Research on college dropout has largely addressed early exit from school, even though a large share of students who do not earn degrees leave after their second year. In this paper, we offer new evidence on the scope of college late departure. Using administrative data from Florida and Ohio, we conduct an event history analysis of the dropout process as a function of credit attainment. Our results indicate that late departure is widespread, particularly at two- and open-admission four-year institutions. We estimate that 14 percent of all entrants to college and one-third of all dropouts completed at least three- quarters of the credits that are typically required to graduate before leaving without a degree. Our results also indicate that the probability of departure spikes as students near the finish line. Amidst considerable policy attention towards improving student outcomes in college, our findings point to promising new avenues for intervention to increase postsecondary attainment.
Postsecondary completion, College dropout, Late departure, Human capital
The authors of this paper seek to study the extent of non-first year college students (sophomores, juniors, or seniors) dropping out. They find that a large portion of dropouts actually occur in later years of college, with one-third of dropouts earning three-fourths of the needed credits to graduate. This trend is especially prevalent at two-year community colleges and open enrollment college and among students who were not academically prepared for the challenges of college. The authors suggest that four-year colleges that have introduced associate degrees have increased degree attainment and that targeted intervention programs could help retain more students.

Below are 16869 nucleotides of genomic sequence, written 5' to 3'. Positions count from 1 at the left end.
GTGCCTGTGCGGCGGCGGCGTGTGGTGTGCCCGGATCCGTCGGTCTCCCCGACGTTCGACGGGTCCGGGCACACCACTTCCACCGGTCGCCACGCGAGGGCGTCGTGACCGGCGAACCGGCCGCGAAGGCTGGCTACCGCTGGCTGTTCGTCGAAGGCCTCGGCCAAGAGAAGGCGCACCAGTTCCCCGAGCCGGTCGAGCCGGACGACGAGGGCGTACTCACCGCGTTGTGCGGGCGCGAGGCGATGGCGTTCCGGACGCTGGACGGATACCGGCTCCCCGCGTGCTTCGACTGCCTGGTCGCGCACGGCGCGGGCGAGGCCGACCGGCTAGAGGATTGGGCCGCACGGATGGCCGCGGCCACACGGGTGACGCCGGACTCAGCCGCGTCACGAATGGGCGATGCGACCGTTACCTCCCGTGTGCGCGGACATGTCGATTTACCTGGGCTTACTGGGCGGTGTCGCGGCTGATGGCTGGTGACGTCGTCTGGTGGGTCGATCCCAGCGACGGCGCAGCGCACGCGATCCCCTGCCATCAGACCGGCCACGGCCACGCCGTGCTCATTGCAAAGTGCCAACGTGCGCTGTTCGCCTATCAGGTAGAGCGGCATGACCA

Mabel, Z., & Britton, T. A. (2018). Leaving late: Understanding the extent and predictors of college late departure. Social science research, 69, 34-51.
|Links to Article||https://scholar.google.com/scholar?hl=en&as_sdt=0%2C50&q=9.%09Leaving+late%3A+Understanding+the+extent+and+predictors+of+college+late+departure+&btnG=|
|Publication Type||Journal Article|
|In Publication||Social Science Research|
|Type of Research||Quantitative|
|Intervention/Areas of Study||Student support|
|Level of Analysis|
|Specific Populations Examined||Undergraduates|
|Specific Institutional Characteristics of Interest|
|Specific Course or Program Characteristics|
|Outcome Variables of Interest|
|Student Sample Size||500 +|